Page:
Cummings, Homer

Cummings, Homer (Stillé)

(1870–1956) U.S. attorney general, author; born in Chicago, Ill. Known as an incisive, dramatic trial lawyer, as well as an astute and loyal supporter of Democratic candidates, he was named attorney general by President Franklin Roosevelt (1933–39). During his tenure, one of the longest in that office, he established uniform rules of practice and procedure in federal courts. He and Roosevelt backed the failed "court-packing plan" to increase Supreme Court justices. He was the author of several books and a golf enthusiast.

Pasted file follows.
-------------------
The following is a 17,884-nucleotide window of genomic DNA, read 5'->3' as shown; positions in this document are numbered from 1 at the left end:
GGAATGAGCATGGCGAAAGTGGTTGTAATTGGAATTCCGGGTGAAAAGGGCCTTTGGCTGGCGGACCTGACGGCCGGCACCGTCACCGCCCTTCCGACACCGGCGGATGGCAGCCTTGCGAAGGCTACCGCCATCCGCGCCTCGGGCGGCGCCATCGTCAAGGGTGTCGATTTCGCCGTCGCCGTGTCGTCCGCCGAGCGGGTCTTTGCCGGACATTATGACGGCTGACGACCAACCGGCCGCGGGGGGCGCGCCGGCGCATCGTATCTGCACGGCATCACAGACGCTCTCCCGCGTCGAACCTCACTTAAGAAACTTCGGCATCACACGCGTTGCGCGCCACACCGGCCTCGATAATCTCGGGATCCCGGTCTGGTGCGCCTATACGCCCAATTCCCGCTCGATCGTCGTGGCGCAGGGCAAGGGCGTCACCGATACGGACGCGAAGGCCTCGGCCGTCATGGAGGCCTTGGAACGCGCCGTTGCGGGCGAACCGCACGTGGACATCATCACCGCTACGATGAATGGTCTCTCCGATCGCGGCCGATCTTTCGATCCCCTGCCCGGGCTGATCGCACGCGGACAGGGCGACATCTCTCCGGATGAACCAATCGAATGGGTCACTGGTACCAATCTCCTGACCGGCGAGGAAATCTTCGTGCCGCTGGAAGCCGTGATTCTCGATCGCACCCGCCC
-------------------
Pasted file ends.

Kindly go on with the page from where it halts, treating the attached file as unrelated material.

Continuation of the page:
The Cambridge Dictionary of American Biography, by John S. Bowman. Copyright © Cambridge University Press 1995. Reproduced with permission.
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